Summary of Blood Glucose Regulation
In a normal person, the blood glucose concentration is narrowly
controlled, usually between 80 and 90 mg/ 100 ml of blood in the fasting person
each morning before breakfast. This concentration increases to 120 to 140
mg/100 ml during the first hour or so after a meal, but the feedback systems
for control of blood glucose return the glucose concentration rapidly back to
the control level, usually within 2 hours after the last absorption of
carbohydrates. Conversely, in starvation, the gluconeogenesis function of the
liver provides the glucose that is required to maintain the fasting blood glucose
The mechanisms for achieving this high degree of control have been
presented. Let us summarize them.
1. The liver functions as an important blood glucose buffer system. That is, when the blood
glucoserises to a high concentration after a meal and the rate of insulin
secretion also increases, as much as two thirds of the glucose absorbed from
the gut is almost immediately stored in the liver in the form of glycogen.
Then, during the succeeding hours, when both the blood glucose concentration
and the rate of insulin secretion fall, the liver releases the glucose back
into the blood. In this way, the liver decreases the fluctuations in blood
glucose concentration to about one third of what they would otherwise be. In
fact, in patients with severe liver disease, it becomes almost impossible to
maintain a narrow range of blood glucose concentration.
2. Both insulin and glucagon function as important feedback control
systems for maintaining a normal blood glucose concentration. When the
glucoseconcentration rises too high, insulin is secreted; the insulin in turn
causes the blood glucose concentration to decrease toward normal. Conversely, a
decrease in blood glucose stimulates glucagon secretion; the glucagon then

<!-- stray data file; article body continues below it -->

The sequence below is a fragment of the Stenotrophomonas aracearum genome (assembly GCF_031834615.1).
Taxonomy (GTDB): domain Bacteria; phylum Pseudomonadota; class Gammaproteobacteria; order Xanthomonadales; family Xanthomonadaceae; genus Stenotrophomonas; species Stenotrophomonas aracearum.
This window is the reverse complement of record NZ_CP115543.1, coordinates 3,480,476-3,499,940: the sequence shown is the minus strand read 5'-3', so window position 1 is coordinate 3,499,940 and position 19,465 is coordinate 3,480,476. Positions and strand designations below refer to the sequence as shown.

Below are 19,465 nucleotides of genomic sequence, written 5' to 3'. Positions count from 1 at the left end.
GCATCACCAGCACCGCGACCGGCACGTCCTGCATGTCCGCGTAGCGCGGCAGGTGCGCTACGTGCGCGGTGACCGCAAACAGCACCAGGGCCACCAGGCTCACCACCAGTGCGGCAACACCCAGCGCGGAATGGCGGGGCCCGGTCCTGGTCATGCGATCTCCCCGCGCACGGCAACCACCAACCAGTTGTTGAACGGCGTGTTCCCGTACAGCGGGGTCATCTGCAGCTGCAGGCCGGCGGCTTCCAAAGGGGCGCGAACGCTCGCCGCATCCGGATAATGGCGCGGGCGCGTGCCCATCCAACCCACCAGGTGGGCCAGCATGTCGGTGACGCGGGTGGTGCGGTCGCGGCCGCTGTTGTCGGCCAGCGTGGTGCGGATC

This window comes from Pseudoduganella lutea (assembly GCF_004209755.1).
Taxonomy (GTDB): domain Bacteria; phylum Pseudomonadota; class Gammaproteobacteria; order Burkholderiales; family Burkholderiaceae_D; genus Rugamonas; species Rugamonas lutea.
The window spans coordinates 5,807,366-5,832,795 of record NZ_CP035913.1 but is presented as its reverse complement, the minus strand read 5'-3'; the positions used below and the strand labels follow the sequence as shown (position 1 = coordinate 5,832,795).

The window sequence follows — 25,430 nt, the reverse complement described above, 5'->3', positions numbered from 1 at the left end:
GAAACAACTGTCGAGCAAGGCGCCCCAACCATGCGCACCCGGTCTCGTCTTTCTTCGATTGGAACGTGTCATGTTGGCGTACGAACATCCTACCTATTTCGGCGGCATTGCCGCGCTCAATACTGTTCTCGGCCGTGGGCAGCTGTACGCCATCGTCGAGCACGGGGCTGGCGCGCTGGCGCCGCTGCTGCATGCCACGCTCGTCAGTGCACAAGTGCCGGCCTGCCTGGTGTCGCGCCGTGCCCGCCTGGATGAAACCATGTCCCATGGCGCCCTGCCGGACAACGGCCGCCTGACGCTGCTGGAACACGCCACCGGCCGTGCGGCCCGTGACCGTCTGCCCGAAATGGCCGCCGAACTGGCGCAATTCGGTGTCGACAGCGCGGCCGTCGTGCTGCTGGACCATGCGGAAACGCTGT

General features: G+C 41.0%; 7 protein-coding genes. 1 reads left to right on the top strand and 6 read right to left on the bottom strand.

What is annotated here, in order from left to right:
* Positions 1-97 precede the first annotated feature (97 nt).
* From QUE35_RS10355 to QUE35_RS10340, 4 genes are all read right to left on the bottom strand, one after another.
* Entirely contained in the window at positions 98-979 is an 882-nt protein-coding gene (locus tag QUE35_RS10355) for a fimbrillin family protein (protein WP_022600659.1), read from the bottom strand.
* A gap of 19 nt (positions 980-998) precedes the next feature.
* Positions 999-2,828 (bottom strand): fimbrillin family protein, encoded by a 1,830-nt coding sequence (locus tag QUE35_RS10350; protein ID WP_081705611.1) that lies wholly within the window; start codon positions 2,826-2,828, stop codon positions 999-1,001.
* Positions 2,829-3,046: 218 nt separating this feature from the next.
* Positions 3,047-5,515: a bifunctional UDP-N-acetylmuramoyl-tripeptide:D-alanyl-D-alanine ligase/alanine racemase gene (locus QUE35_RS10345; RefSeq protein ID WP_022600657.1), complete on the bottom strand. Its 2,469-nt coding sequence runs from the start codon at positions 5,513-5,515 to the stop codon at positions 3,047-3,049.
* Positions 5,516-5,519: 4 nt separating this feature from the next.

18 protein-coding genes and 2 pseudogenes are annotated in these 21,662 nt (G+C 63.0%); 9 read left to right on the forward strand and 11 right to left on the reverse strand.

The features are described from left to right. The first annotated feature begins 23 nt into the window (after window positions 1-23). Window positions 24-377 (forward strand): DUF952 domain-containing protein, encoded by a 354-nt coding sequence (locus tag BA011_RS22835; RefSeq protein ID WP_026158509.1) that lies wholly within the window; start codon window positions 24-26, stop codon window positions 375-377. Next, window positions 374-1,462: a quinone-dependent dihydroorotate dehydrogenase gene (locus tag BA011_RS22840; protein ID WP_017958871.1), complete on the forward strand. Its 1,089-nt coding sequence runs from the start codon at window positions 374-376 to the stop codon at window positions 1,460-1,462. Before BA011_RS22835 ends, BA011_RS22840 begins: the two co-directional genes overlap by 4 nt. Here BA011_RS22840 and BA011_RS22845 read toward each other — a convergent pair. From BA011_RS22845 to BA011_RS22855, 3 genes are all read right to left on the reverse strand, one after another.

functions in the opposite direction to increase the glucose toward normal.
Under most normal conditions, the insulin feedback mechanism is much more
important than the glucagon mechanism, but in instances of starvation or
excessive utilization of glucose during exercise and other stressful situations,
the glucagon mechanism also becomes valuable.
3. Also, in severe hypoglycemia,
a direct effect of low blood glucose on the hypothalamus stimulates the
sympathetic nervous system. In turn, the epinephrine secreted by the adrenal
glands causes still further release of glucose from the liver. This, too, helps
protect against severe hypoglycemia.
4. And finally, over a period of
hours and days, both growth hormone and cortisol are secreted in response to
prolonged hypoglycemia, and they both decrease the rate of glucose utilization
by most cells of the body, converting instead to greater amounts of fat
utilization. This, too, helps return the blood glucose concentration toward
of Blood Glucose Regulation. One might ask thequestion:Why is it so
important to maintain a constant blood glucose concentration, particularly
because most tissues can shift to utilization of fats and proteins for energy
in the absence of glucose? The answer is that glucose is the only nutrient that
normally can be used by the brain,retina, and germinal epitheliumof the gonads in sufficient quantities to supply
themoptimally with their required energy. Therefore, it is important to
maintain the blood glucose concentration at a sufficiently high level to
provide this necessary nutrition.
Most of the glucose formed by gluconeogenesis during the
interdigestive period is used for metabolism in the brain. Indeed, it is
important that the pancreas not secrete any insulin during this time;
otherwise, the scant supplies of glucose that are available would all go into
the muscles and other peripheral tissues, leaving the brain without a nutritive
It is also important that the blood glucose concen-tration not rise
too high for four reasons: (1) Glucose can exert a large amount of osmotic
pressure in the extracellular fluid, and if the glucose concentration rises to
excessive values, this can cause considerable cellular dehydration.(2) An
excessively high level of blood glucose concentration causes loss of glucose in
the urine. (3) Loss of glucose in the urine also causes osmotic diuresis by the
kidneys, which can deplete the body of its fluids and electrolytes.(4)
Long-term increases in blood glucose may cause damage to many tissues,
especially to blood vessels. Vascular injury, associated with uncontrolled
diabetes mellitus, leads to increased risk for heart attack, stroke, end-stage
renal disease, and blindness.